Borrowed authority is the idea that until we investigate the beliefs about authority we inherited from our parents, teachers – not to mention the business culture in general – we’re still borrowing our leadership style from the past instead of discovering the one that genuinely expresses who we are today. In Good Authority, I offer that the opposite of good authority isn’t bad authority, it’s borrowed authority. What I mean by that is that most leaders have good intentions, but until we do the work, we’re bogged down by ideas and beliefs about what it means to be the boss that holds us back, and create pain and confusion for the employees in our care as a result.

How is the role of the leader evolving?

At a deeper level, and this is something I work on every day, is to re-examine what we think our value is as leaders. That’s a lot of what Good Authority is about, to learn how the highest value we can add to our teams, and in the rest of our lives, is to put our thumb on the side of the scale that’s about creating the space for others to discover that next better version of themselves, as opposed to tending to fill that space ourselves. I love leaders and have so much respect for anyone who throws their heart into a problem with no guarantee of success. The pivot is to see how not everyone works that way, and that to create the organization that can do more than you can on your own, you have to listen for those other voices.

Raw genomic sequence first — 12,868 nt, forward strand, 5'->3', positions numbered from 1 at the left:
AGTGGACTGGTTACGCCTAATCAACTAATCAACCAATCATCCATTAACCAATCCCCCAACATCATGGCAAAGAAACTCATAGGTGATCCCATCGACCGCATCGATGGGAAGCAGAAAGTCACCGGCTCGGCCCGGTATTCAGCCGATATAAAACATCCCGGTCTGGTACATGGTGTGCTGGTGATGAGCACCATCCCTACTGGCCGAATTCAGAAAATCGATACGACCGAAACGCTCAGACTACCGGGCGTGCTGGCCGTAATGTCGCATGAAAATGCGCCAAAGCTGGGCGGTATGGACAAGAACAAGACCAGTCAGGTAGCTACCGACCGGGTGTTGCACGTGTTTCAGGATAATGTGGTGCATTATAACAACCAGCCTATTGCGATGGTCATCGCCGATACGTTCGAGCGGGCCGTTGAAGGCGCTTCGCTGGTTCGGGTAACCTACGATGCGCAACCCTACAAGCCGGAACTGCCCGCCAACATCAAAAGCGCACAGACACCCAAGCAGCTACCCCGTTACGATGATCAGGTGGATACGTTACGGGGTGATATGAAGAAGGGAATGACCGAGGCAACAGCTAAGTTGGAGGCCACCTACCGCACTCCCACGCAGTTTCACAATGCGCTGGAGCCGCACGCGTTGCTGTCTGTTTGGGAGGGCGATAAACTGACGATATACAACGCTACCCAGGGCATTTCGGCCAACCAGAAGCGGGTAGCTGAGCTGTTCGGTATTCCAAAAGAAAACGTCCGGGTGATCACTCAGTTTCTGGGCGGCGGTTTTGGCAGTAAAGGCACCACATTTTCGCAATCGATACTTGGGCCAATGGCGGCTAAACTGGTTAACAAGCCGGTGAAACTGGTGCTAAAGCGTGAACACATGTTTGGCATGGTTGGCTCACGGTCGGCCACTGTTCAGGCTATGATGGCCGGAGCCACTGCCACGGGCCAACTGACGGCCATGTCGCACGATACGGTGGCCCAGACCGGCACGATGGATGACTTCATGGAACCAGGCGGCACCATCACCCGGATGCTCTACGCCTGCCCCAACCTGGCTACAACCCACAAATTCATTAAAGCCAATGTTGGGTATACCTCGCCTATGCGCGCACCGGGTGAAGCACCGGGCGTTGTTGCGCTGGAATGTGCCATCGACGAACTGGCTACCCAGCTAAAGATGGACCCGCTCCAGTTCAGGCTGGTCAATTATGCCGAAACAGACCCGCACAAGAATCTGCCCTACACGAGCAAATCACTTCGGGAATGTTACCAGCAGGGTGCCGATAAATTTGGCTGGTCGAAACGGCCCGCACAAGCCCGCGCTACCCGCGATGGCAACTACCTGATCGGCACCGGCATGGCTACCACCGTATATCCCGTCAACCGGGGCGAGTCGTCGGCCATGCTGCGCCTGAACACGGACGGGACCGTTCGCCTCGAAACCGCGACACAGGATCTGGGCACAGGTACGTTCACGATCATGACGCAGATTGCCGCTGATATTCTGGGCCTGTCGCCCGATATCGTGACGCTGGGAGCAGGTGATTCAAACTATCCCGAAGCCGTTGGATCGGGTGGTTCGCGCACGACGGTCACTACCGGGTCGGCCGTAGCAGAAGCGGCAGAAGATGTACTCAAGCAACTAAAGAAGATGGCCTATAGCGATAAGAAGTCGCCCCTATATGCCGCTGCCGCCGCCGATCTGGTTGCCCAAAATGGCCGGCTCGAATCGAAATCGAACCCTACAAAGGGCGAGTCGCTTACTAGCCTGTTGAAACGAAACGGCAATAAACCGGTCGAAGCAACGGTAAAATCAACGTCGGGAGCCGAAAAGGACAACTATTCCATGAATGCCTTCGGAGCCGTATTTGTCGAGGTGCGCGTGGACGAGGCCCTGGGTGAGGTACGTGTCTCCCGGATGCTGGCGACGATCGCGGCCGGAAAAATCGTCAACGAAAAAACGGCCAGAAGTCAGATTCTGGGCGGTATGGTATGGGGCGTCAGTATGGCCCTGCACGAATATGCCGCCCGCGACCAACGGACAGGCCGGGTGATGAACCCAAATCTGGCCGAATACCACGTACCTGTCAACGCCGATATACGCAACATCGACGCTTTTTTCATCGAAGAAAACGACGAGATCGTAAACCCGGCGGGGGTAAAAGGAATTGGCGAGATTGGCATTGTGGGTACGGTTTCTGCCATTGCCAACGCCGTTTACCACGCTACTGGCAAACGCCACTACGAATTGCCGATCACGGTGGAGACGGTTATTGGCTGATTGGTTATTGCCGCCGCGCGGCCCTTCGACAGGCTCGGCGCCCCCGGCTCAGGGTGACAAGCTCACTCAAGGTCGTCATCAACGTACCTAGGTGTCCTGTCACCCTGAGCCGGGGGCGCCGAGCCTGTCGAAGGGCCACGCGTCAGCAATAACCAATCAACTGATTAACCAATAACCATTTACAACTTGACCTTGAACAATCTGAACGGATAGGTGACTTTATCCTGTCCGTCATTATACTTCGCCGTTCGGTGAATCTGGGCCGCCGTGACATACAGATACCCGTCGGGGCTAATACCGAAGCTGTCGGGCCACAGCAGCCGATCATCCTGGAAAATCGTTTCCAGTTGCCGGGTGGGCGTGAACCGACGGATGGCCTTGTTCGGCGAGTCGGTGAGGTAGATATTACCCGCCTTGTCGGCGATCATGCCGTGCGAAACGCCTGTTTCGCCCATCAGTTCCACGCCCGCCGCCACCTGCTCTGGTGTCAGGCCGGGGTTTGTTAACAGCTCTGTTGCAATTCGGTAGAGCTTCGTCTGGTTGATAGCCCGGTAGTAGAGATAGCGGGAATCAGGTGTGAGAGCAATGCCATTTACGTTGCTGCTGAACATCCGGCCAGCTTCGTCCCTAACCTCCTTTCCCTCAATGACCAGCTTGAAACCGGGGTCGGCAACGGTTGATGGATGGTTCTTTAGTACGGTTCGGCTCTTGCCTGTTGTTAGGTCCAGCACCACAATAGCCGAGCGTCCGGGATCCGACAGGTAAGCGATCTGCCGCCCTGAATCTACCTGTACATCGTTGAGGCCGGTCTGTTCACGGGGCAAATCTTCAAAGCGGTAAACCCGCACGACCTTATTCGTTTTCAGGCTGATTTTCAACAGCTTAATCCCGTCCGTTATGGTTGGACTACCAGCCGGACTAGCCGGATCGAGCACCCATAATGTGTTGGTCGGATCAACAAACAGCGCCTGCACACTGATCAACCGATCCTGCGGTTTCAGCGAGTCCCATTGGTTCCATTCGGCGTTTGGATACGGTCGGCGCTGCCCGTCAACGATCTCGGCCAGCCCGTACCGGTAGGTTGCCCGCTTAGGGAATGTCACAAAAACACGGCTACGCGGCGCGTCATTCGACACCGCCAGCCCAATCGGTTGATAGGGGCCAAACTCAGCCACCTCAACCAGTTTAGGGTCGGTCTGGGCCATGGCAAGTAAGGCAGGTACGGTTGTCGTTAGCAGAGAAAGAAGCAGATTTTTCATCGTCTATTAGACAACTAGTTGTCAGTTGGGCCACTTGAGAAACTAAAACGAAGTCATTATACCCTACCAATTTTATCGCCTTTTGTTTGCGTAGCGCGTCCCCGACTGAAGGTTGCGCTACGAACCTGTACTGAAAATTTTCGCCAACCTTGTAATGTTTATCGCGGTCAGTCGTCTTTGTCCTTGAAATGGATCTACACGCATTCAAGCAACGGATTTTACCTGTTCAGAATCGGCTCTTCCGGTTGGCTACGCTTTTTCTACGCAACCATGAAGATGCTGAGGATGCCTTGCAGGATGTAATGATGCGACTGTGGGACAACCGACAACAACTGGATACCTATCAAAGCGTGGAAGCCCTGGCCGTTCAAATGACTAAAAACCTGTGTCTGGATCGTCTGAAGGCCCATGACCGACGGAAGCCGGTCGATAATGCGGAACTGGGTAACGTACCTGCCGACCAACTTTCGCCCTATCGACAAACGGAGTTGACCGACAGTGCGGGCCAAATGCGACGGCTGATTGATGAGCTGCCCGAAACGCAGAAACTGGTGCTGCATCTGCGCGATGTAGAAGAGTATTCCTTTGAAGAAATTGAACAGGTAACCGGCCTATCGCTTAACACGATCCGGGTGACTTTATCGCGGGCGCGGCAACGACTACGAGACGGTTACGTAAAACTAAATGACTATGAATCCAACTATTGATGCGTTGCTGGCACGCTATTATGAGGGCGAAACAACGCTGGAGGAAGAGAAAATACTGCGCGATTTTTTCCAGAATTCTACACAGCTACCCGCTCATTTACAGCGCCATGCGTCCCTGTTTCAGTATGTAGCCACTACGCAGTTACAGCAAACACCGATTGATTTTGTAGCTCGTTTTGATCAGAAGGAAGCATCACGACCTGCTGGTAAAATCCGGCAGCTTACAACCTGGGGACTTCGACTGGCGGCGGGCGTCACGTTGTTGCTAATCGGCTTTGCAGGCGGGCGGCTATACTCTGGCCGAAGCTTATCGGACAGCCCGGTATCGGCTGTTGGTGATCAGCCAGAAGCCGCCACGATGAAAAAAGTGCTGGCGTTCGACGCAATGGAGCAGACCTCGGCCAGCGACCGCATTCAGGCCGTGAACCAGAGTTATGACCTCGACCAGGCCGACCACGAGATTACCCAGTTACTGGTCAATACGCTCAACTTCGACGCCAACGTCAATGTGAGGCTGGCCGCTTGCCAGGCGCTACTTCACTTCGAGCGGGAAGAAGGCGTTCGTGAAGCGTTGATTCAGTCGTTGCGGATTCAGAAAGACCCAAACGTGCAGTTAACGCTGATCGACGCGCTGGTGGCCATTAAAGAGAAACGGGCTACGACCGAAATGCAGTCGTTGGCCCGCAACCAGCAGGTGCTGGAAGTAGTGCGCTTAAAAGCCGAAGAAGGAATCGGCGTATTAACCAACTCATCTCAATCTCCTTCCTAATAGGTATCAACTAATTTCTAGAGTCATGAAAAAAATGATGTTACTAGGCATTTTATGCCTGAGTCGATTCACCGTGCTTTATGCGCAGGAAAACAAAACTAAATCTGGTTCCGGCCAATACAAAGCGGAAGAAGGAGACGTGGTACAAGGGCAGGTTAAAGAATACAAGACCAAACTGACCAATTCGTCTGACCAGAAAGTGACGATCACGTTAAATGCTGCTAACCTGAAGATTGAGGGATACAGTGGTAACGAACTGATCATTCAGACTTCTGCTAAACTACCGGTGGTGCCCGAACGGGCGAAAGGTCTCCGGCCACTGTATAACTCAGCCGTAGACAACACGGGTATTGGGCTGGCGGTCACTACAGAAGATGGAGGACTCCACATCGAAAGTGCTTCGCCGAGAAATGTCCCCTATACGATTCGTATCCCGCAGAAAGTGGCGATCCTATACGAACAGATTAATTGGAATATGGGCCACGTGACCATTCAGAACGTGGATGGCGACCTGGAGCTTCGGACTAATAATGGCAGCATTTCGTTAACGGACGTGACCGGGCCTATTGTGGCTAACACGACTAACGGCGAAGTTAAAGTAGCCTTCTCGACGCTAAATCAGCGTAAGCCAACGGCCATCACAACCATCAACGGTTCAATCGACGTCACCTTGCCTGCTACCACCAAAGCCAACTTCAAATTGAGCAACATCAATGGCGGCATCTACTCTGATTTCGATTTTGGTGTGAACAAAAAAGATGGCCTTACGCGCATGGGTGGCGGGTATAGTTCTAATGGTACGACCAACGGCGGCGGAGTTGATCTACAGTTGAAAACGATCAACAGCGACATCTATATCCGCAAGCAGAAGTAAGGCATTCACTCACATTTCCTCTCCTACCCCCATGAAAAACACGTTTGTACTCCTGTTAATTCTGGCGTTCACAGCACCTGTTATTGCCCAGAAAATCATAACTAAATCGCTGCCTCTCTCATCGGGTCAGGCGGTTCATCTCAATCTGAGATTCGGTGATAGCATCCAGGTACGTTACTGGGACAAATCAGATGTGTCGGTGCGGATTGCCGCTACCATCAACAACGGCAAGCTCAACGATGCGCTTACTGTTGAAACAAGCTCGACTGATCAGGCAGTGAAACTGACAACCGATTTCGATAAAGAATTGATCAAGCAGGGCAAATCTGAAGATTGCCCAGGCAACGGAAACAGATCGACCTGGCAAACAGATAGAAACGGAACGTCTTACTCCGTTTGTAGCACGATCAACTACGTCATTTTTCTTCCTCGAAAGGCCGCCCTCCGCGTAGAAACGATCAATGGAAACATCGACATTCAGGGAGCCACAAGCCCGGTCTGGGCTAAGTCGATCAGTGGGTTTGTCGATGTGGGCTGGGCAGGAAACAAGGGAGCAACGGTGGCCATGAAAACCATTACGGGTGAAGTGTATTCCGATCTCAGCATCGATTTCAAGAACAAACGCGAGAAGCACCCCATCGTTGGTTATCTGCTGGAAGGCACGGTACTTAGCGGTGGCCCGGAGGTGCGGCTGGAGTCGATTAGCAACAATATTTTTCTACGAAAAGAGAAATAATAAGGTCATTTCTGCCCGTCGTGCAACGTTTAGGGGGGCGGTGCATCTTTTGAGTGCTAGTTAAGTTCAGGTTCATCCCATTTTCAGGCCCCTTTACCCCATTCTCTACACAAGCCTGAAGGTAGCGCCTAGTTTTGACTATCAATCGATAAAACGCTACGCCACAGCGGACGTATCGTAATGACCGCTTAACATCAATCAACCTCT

Finally, it comes down to not shooting the messenger. I can’t tell you how many organizations I’ve seen, in fact I’ve never seen one where this isn’t true, where one person becomes a scapegoat for the cultural dysfunction and is moved out (fired or pushed into quitting) and the message they were carrying never sees the full light of day. It’s a basic rule of group dynamics, but I see CEOs do it all the time, moving out the ‘disgruntled’ employee instead of leaning into the conversation and discovering the most powerful brand ambassador they’ve got.

Lastly, is there anything else you’d like to share with our readers? 

Don’t put off the awkward conversation just because it’s awkward. Use that as a sign to talk about it with someone you trust, so you can engage this person you work with in a way that’s most likely to lead to move the conversation forward. If you’re intrigued by the Good Authority philosophy, I run a free Slack group for CEOs and Founders that people can email me about.

Jonathan's book, Good Authority: How to Become the Leader Your Team Is Waiting For, is available to order now on Amazon. If you'd like to connect with Jonathan, you can find him on LinkedIn or on Twitter at @jonathanraymond.